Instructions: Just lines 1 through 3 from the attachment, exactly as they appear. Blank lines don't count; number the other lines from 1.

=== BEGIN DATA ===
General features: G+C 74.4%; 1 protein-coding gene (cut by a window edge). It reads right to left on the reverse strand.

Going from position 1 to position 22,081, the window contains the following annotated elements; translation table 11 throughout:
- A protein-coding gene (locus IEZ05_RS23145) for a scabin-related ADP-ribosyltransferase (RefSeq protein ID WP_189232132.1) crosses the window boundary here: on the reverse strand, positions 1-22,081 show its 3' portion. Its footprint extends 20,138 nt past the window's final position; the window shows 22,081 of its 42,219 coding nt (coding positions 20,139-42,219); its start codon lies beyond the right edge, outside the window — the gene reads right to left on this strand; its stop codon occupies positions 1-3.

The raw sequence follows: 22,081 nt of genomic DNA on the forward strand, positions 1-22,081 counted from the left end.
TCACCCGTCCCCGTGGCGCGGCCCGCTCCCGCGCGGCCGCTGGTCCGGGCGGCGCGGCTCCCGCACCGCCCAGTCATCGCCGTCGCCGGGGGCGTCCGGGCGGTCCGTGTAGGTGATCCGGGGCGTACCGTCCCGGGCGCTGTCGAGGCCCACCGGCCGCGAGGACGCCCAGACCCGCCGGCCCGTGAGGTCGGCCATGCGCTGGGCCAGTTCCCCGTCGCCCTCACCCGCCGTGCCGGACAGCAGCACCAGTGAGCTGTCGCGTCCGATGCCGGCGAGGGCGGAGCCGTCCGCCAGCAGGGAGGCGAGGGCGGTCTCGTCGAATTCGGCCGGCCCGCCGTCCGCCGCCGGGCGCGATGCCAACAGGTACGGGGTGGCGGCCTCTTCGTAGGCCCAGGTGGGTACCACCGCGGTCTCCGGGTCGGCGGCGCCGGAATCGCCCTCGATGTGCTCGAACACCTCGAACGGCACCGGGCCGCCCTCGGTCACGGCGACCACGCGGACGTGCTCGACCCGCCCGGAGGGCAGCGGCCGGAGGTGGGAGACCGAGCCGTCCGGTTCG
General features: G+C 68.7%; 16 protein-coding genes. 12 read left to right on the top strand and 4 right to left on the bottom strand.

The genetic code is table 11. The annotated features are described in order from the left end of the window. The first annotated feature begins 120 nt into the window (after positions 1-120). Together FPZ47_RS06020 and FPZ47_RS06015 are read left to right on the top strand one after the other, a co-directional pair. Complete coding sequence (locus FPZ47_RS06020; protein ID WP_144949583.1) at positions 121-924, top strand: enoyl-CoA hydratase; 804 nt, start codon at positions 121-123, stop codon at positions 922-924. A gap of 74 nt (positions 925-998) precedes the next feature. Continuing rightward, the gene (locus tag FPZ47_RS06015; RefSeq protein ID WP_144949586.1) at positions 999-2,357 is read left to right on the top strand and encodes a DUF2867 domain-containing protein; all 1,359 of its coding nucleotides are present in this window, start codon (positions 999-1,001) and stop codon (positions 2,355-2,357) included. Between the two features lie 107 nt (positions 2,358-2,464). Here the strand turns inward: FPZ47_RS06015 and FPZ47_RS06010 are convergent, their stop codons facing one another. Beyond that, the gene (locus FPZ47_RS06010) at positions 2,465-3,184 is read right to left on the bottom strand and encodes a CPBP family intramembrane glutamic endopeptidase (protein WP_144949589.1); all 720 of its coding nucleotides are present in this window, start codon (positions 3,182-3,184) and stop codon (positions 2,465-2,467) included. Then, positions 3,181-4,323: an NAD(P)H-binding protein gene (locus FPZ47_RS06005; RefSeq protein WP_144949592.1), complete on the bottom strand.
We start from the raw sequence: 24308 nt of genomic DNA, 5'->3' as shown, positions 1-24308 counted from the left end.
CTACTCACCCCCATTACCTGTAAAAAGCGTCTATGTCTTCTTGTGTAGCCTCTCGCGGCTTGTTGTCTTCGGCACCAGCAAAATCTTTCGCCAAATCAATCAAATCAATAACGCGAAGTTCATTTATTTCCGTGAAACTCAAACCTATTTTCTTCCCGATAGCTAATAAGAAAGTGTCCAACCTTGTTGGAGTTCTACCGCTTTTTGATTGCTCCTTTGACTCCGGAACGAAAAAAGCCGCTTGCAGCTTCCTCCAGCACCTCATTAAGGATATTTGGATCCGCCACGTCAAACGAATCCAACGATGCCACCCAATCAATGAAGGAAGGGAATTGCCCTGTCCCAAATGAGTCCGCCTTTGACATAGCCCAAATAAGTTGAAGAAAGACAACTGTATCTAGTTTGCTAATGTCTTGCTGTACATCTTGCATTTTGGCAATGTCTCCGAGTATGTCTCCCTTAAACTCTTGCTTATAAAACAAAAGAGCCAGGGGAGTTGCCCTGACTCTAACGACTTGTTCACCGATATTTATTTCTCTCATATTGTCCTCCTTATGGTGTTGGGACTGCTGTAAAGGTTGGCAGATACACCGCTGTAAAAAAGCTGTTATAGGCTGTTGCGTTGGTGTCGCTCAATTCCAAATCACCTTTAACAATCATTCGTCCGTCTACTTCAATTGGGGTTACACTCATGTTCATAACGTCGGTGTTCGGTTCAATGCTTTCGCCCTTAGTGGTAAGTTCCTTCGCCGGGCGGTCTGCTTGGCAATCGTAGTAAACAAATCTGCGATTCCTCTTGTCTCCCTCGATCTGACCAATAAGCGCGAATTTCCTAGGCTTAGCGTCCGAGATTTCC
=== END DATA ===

General features: G+C 74.4%; 1 protein-coding gene (cut by a window edge). It reads right to left on the reverse strand.

Going from position 1 to position 22,081, the window contains the following annotated elements; translation table 11 throughout:
- A protein-coding gene (locus IEZ05_RS23145) for a scabin-related ADP-ribosyltransferase (RefSeq protein ID WP_189232132.1) crosses the window boundary here: on the reverse strand, positions 1-22,081 show its 3' portion. Its footprint extends 20,138 nt past the window's final position; the window shows 22,081 of its 42,219 coding nt (coding positions 20,139-42,219); its start codon lies beyond the right edge, outside the window — the gene reads right to left on this strand; its stop codon occupies positions 1-3.